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Catbird Poems

Table of Contents

  1. The Catbird by Anonymous
  2. My Catbird by William Henry Venable

Poems About Catbirds

  1. The Catbird

    by Amos Rusell Wells

    It mimics the vireo's song,
    Insistent and jerky and sweet;
    Like a robin it ripples along,
    Like a sparrow it rhymes with the street.

    Its rail is now fluty and far,
    Like a veery at sunset alone;
    Now sad as the wood pewees are,
    Now bright as the oriole's tone;

    Now moeklng the doughty ehewink,
    Now bold in the call of the jay;
    Now matching the crazed bobolink,
    Or the medowlark's brisk roundelay;

    And all through the marvellous feat
    A something uncanny, untrue,
    A tang of the mocker, the cheat,
    A hint of a petulant mew!

  2. My Catbird

    by William Henry Venable

    A Capriccio

    Nightingale I never heard,
    Nor skylark, poet's bird;
    But there is an aether-winger
    So surpasses every singer,
    (Though unknown to lyric fame,)
    That at morning, or at nooning,
    When I hear his pipe a-tuning,
    Down I fling Keats, Shelley, Wordsworth,—

    What are all their songs of birds worth?
    All their soaring
    Souls' outpouring?
    When my Mimus Carolinensis,
    (That's his Latin name,)
    When my warbler wild commences
    Song's hilarious rhapsody,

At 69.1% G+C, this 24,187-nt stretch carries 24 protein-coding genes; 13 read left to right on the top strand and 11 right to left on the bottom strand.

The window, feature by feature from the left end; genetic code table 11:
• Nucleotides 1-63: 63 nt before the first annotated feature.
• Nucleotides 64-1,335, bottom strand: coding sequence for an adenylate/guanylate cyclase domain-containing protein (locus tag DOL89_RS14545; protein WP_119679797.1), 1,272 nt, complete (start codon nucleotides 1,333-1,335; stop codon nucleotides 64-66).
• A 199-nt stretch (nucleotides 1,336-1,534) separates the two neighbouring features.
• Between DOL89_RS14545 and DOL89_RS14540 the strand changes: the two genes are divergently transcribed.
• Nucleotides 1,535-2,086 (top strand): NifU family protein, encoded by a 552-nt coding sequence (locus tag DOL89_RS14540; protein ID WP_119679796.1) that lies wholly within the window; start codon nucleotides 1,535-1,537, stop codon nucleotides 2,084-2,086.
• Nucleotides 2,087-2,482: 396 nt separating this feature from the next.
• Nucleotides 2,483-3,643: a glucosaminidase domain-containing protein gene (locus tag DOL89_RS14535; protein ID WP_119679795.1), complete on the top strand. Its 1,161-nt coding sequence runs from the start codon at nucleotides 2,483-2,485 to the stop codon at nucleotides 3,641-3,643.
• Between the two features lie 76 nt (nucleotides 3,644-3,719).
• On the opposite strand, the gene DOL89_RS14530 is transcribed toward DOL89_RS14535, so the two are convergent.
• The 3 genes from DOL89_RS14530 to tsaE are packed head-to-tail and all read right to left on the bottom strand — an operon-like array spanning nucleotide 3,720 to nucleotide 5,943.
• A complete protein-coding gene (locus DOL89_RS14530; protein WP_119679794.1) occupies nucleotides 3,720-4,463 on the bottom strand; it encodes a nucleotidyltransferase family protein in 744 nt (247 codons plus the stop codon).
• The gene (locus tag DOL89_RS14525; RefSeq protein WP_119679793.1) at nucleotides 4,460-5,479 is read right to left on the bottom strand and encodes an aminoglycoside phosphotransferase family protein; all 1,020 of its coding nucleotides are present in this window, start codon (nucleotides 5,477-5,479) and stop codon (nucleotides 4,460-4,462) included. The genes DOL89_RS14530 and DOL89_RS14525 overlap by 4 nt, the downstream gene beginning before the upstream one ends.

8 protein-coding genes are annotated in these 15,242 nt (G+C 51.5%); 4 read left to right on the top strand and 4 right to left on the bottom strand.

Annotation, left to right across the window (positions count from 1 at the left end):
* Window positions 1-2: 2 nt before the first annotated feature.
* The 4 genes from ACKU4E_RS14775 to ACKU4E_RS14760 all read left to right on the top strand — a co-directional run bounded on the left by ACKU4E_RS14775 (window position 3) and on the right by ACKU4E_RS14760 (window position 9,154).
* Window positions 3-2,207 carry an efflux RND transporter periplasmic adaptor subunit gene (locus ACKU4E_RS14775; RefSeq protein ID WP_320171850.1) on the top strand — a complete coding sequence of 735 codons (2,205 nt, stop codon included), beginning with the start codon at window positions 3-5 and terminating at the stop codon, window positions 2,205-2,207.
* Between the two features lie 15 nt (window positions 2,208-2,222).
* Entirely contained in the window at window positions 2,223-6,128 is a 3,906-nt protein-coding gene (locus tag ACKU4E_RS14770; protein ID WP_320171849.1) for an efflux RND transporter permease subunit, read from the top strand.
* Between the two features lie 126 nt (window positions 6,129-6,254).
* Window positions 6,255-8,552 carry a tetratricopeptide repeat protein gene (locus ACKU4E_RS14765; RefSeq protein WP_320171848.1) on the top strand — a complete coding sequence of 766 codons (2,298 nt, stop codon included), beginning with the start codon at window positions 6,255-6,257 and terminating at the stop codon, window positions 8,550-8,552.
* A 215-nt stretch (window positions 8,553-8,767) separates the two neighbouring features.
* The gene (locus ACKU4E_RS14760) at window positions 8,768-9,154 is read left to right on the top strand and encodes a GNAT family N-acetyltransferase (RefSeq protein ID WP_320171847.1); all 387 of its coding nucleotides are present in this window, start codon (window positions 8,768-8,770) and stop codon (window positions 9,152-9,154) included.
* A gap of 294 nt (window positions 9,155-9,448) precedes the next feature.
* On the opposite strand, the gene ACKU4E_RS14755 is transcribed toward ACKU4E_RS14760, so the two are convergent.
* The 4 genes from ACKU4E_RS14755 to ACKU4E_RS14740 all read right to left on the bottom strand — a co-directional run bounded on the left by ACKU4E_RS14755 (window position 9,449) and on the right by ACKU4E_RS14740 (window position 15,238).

Just to please himself and me!
    Primo Cantante!
    Scherzo! Andante!
    Piano, pianissimo!
    Presto, prestissimo!
    Hark! are there nine birds or ninety and nine?
    And now a miraculous gurgling gushes
    Like nectar from Hebe's Olympian bottle,
    The laughter of tune from a rapturous throttle!
    Such melody must be a hermit-thrush's!
    But that other caroler, nearer,
    Outrivaling rivalry with clearer
    Sweetness incredibly fine!
    Is it oriole, redbird, or bluebird,
    Or some strange, un-Auduboned new bird?
    All one, sir, both this bird and that bird,
    The whole flight are all the same catbird!
    The whole visible and invisible choir you see
    On one lithe twig of yon green tree.
    Flitting, feathery Blondel!
    Listen to his rondel!
    To his lay romantical!
    To his sacred canticle!
    Hear him lilting,
    See him tilting
    His saucy head and tail, and fluttering
    While uttering
    All the difficult operas under the sun
    Just for fun;
    Or in tipsy revelry,
    Or at love devilry,
    Or, disdaining his divine gift and art,
    Like an inimitable poet
    Who captivates the world's heart
    And don't know it.
    Hear him lilt!
    See him tilt!
    Then suddenly he stops,
    Peers about, flirts, hops,
    As if looking where he might gather up
    The wasted ecstasy just spilt
    From the quivering cup
    Of his bliss overrun.
    Then, as in mockery of all
    The tuneful spells that e'er did fall
    From vocal pipe, or evermore shall rise,
    He snarls, and mews, and flies.